Hearing the opening of Acknowledgement, the impression that struck me, as it had so many times, was FREE. But it was a different kind of free. It was not just free of the trappings of mid-’60s hard bop, or free of the constraints of lesser musicianship. The cry of Coltrane’s horn had come unstuck and stepped forward from the 2D plane between my speakers. The image was taller and more palpable than on my digital K2 Japanese import CD. The rim shots and shimmering cymbal work of Elvin Jones’ drum kit shocked me anew with vibrancy, urgency and presence. And the detail in Jimmy Garrison’s droning bass line and effortless underpinnings of McCoy Tyner’s piano spoke to me.

They spoke of a kind of freedom that was not communicated with CD, and I was brought back to the first time I heard this album. I remember the conscious act inspired by hearing "Acknowledgement" for the first time—it was to envision this quartet working on a stage in a timeless embrace with their instruments. It wasn’t until I pictured this—and I remember it being a struggle—that the pulse and meaning of the music fell into place for me and I began to understand what Coltrane and his peers were accomplishing. So began my initiation into jazz.

As the SACD spun, "Acknowledgement" ended and "Resolution" began, I realized that the struggle was no longer there. I no longer had to try to picture the quartet in front of me. I could simply close my eyes, and there they were. Resolution, indeed. And little wonder. Van Gelder’s original tapes were transferred to a Sonoma DSD recorder/editor for SACD preparation. Meitner DSD converters were used (this is the case for each of the Verve and Impulse SACDs).

From Coltrane’s wailing to Garrison’s fingers on his right hand making percussive sounds against the strings, to the copious tape hiss during the bass solos, I was fully appreciative of Van Gelder’s work on this recording.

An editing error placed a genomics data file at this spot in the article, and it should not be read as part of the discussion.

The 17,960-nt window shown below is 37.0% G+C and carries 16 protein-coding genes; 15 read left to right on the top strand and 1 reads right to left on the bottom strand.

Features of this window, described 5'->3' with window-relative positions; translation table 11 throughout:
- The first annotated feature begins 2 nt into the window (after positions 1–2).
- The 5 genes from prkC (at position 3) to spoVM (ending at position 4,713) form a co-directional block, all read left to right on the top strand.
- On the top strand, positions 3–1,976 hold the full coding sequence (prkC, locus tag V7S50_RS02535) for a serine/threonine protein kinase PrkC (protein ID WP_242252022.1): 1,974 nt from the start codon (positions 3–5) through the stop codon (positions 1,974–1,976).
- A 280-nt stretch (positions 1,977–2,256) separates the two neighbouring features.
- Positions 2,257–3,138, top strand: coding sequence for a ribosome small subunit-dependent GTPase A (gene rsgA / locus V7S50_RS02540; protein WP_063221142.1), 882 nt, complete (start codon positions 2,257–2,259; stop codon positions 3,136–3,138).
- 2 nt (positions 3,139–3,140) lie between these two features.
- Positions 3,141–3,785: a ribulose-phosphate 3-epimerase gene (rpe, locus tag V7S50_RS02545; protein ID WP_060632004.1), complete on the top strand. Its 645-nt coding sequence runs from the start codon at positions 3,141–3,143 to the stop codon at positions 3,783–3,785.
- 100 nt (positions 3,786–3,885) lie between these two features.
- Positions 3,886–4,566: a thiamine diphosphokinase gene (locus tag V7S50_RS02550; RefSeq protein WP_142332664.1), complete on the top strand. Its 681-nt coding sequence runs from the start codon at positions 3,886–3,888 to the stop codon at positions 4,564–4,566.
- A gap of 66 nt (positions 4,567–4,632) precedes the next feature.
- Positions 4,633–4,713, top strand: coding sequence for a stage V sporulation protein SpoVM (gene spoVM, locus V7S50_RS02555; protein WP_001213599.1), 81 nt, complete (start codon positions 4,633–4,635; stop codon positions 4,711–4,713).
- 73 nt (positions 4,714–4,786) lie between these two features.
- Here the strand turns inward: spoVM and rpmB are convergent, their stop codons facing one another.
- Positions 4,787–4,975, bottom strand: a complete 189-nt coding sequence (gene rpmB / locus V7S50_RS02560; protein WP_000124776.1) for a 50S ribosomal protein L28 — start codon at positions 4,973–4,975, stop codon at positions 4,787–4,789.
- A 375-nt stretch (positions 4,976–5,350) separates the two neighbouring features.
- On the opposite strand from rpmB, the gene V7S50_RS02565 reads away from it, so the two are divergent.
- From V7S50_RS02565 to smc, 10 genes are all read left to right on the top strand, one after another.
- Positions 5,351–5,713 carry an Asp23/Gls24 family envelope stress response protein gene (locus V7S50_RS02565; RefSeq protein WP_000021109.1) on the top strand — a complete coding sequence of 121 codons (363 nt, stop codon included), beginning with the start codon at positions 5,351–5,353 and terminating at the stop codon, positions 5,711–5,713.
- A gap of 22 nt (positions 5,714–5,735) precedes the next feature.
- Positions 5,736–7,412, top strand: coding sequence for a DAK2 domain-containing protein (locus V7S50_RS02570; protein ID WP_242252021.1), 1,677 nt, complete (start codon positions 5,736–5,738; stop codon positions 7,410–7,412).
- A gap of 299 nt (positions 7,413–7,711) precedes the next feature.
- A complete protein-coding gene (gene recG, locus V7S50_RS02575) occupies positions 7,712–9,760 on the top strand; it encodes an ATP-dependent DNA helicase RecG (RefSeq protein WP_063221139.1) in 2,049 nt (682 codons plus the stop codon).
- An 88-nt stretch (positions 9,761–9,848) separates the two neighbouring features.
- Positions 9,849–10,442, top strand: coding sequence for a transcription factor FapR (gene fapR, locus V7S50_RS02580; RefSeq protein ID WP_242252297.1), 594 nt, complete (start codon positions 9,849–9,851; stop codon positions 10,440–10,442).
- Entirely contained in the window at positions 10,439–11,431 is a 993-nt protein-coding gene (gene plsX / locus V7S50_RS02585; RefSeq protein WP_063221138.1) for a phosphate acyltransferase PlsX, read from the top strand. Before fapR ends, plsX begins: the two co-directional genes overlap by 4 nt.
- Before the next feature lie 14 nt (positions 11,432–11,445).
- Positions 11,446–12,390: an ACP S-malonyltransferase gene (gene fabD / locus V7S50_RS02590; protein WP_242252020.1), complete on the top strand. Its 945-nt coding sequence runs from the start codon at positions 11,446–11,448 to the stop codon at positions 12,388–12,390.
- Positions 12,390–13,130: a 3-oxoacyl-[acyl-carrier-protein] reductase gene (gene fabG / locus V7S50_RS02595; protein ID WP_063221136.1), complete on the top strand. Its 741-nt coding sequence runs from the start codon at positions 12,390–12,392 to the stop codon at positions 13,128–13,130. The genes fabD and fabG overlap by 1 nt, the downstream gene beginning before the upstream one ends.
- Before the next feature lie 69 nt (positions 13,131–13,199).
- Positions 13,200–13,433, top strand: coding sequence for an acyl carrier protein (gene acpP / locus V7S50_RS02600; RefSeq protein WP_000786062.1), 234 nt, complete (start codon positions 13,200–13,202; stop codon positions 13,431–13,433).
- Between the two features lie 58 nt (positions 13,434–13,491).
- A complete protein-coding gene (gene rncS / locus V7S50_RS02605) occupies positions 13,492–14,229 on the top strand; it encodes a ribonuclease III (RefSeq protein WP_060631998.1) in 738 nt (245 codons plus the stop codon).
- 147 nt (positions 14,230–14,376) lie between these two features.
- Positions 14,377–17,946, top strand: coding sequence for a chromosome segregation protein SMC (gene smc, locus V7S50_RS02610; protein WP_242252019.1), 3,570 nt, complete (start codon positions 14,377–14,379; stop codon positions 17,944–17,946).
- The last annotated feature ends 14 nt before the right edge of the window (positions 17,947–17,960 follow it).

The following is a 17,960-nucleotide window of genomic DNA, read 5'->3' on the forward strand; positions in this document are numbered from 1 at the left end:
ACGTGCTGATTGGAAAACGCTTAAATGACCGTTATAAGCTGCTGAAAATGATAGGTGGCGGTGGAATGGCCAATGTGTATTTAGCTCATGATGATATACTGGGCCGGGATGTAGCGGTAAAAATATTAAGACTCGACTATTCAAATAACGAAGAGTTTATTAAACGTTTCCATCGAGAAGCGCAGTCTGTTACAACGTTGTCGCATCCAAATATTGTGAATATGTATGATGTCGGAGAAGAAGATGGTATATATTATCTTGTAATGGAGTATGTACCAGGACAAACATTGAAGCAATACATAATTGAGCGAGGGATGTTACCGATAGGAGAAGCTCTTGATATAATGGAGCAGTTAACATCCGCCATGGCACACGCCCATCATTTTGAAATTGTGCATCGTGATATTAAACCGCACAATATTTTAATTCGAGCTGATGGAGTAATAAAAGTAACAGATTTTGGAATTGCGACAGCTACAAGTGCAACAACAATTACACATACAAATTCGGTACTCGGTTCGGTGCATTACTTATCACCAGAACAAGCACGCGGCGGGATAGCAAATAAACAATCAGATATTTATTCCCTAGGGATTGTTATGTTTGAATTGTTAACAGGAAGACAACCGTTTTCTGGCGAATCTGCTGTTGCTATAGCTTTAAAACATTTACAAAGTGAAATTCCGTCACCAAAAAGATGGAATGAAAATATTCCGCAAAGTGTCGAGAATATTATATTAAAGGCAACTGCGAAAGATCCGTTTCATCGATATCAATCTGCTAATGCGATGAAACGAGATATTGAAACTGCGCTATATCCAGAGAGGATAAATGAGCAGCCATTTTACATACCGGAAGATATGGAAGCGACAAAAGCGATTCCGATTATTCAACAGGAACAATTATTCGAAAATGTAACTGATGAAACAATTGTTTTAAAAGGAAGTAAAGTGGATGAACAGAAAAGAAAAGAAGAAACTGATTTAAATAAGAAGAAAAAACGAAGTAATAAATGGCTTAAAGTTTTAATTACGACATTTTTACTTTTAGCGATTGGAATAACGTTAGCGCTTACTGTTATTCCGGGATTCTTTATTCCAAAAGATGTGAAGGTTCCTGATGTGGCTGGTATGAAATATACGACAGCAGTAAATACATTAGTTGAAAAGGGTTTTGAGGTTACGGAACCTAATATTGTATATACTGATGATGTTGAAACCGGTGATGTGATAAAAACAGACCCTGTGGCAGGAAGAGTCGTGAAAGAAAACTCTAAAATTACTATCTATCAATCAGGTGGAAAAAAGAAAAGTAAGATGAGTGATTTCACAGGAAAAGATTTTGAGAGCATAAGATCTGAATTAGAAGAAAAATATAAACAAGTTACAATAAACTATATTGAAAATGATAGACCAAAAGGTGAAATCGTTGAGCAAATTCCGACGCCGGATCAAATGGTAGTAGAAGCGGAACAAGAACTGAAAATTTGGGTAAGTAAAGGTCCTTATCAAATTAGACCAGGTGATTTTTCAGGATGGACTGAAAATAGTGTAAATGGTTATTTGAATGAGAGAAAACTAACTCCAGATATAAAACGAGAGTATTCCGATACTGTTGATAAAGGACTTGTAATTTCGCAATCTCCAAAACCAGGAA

I have only one complaint. The final, gorgeous seconds of the album, including the decay of a malet-on-cymbal shot by Elvin Jones were abruptly cut off. And I’m not sure whether Van Gelder or someone else is at fault, since my e-mails to Bryan Koniarz, who is in charge of the Verve catalog, were not returned.

Verve takes the same approach with the three-track jazz masters, where the multichannel space of the SACD will be the original 3 tracks (that is if three track monitoring was intended at the recording) and the stereo mix would occupy the standard stereo space.

As pleased as I was with ALS, overall I was equally impressed with the Ella Fitzgerald and Louis Armstrong and the Getz/Gilberto SACDs. Ella’s voice is now the one I use as a reference when demoing my system for guests, and Satchmo, as on the Sony release Satch Plays Fats, sounds to be right here in the middle of my room, his voice such an open, expressive instrument, as is his trumpet. Significant improvements were observed in the classic bossa nova staple. These are remarkable achievements for digital, despite the naysayers who insist Astrud Gilberto’s voice is "cold" on the SACD. Not on my system, naysayers!

So to Bryan Koniarz, if someone passes this article along to you, I offer my thanks, and a request for about 400 other titles in your catalog which I hope see the light of day on SACD over the next few years! (Don’t worry, I won’t mention them here, though I see one of them, Basie’s April in Paris, is on Universal’s list of upcoming SACDs.)

And Bryan, do let us know why the very tip of the tail is cut off such a magical creature as A Love Supreme on SACD!